prior to presenting the graphical indication, determining that the current operating condition of the user terminal is appropriate for inclusion of the at least one content feature.
14. The system of claim 13, wherein
the at least one content feature in the subsequent content view comprises at least one of a video feature and an audio feature.
15. The system of claim 13, wherein the at least one content feature comprises a plurality of content features, and wherein for each of the plurality of content features, a separate determination is made as to whether the current operating condition of the user terminal is appropriate for inclusion of each of the plurality of content features.
16. The system of claim 14, wherein the non-transitory computer-readable storage medium stores additional instructions which, when executed by the processor, result in an operation further comprising:
presenting the subsequent content view comprising the content item having at least one of the video feature and the audio feature.
17. The system of claim 13, wherein the determination that a current operating condition of the user terminal is appropriate for inclusion of the at least one content feature is based on a type of internet connection being used by the user terminal.
18. The system of claim 13, wherein the determination that a current operating condition of the user terminal is appropriate for inclusion of the at least one content feature is based on user selected settings associated with the user terminal.
19. The system of claim 13, wherein the determination that a current operating condition of the user terminal is appropriate for inclusion of the at least one content feature is based on the location of the user terminal.
20. The system of claim 13, wherein the determination that a current operating condition of the user terminal is appropriate for inclusion of the at least one content feature is based on the type of user terminal.
21. The system of claim 12, wherein the non-transitory computer-readable storage medium stores additional instructions which, when executed by the processor, result in an operation further comprising:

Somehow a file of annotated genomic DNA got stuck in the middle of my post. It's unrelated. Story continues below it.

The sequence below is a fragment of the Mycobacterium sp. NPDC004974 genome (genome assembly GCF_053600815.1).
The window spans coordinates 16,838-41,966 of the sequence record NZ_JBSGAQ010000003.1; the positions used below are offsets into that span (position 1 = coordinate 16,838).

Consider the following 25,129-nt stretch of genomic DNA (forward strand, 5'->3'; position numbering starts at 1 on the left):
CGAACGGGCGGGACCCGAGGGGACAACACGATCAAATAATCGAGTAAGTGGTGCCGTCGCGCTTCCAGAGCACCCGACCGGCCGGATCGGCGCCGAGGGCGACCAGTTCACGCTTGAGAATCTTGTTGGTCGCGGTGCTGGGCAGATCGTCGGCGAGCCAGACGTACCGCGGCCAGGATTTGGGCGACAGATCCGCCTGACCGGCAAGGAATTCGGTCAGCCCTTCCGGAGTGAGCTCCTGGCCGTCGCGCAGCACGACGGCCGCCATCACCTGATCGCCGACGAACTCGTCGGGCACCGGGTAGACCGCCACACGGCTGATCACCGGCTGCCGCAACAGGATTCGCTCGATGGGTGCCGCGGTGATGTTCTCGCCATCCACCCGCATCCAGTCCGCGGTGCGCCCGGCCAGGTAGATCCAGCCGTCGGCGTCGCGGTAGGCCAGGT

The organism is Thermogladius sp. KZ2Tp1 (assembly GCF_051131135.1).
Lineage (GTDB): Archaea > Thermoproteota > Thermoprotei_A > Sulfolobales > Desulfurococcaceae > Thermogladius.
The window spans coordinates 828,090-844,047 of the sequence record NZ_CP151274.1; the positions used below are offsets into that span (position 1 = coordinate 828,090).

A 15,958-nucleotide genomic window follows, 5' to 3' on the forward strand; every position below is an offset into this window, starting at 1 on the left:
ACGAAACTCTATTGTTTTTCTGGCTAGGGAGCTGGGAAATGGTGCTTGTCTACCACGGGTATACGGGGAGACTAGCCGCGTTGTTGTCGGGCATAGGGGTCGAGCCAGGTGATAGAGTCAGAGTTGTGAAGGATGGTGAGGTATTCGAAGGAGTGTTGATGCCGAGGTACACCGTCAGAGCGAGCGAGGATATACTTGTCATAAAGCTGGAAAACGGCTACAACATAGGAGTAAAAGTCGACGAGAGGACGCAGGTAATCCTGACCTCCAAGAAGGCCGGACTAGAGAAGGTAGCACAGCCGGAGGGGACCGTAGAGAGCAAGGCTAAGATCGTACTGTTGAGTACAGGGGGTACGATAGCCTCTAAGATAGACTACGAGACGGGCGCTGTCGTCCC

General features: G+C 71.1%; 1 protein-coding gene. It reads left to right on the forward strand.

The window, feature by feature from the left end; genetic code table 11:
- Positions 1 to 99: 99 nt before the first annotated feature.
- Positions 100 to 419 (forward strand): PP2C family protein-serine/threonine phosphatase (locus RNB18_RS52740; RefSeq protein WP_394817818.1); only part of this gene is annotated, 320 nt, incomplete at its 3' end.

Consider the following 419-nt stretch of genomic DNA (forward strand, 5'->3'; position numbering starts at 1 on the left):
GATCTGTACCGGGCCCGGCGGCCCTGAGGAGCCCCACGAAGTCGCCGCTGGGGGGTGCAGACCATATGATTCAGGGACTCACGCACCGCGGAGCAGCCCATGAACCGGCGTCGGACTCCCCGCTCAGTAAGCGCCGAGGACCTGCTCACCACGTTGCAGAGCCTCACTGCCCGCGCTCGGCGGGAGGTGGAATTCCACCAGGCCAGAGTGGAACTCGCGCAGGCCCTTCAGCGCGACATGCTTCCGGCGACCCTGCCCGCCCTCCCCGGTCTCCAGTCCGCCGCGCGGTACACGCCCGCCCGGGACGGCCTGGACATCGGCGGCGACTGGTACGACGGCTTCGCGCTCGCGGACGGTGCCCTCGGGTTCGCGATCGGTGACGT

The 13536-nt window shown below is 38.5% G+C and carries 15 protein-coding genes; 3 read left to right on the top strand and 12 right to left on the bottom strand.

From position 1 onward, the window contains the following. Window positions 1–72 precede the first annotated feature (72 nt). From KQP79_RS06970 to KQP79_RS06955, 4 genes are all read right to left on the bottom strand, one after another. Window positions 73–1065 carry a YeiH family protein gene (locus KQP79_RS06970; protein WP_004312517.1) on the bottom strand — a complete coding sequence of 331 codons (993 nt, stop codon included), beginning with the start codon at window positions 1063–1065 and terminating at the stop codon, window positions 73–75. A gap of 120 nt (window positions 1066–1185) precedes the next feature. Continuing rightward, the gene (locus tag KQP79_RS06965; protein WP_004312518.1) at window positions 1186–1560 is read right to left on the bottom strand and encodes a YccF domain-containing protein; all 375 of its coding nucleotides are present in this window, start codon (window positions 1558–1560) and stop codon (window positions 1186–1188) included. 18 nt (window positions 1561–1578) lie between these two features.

storing data indicating what content features were included in the graphical indication in a reporting database, wherein the reporting database also contains data indicative of all invitational content requested by, and delivered to, a user terminal.
22. The system of claim 21, wherein the data stored in the reporting database is used to determine user response to invitational content based on what features the user was made aware of by the graphical indication.
23. The system of claim 12, wherein the metadata corresponds to an application programming interface understood by an operating system of the user terminal.
24. A non-transitory computer-readable storage medium storing instruction which, when executed by a computing device, cause the computing device to perform operations comprising:
receiving by a user terminal, an item of invitational content including an initial content view and a subsequent content view, the item of invitational content being accompanied by metadata, the metadata describing at least one content feature in the subsequent content view in the item of invitational content, the metadata further describing a rule indicating a maximum number of graphical indications that may be associated with the invitational content, the at least one content feature configured to be enabled in the subsequent content view, the at least one content feature comprising a content item configured to be presented as part of the subsequent content view when enabled;
selecting, by the user terminal, based on the metadata and a current operating condition of the user terminal, a first variant from the plurality of variants of the subsequent content view that is appropriate for inclusion of the at least one content feature; and
presenting based on the rule, by the user terminal, as part of the initial content view, a graphical indication of the at least one content feature prior to a presentation of the selected first variant of the plurality of variants of the subsequent content view.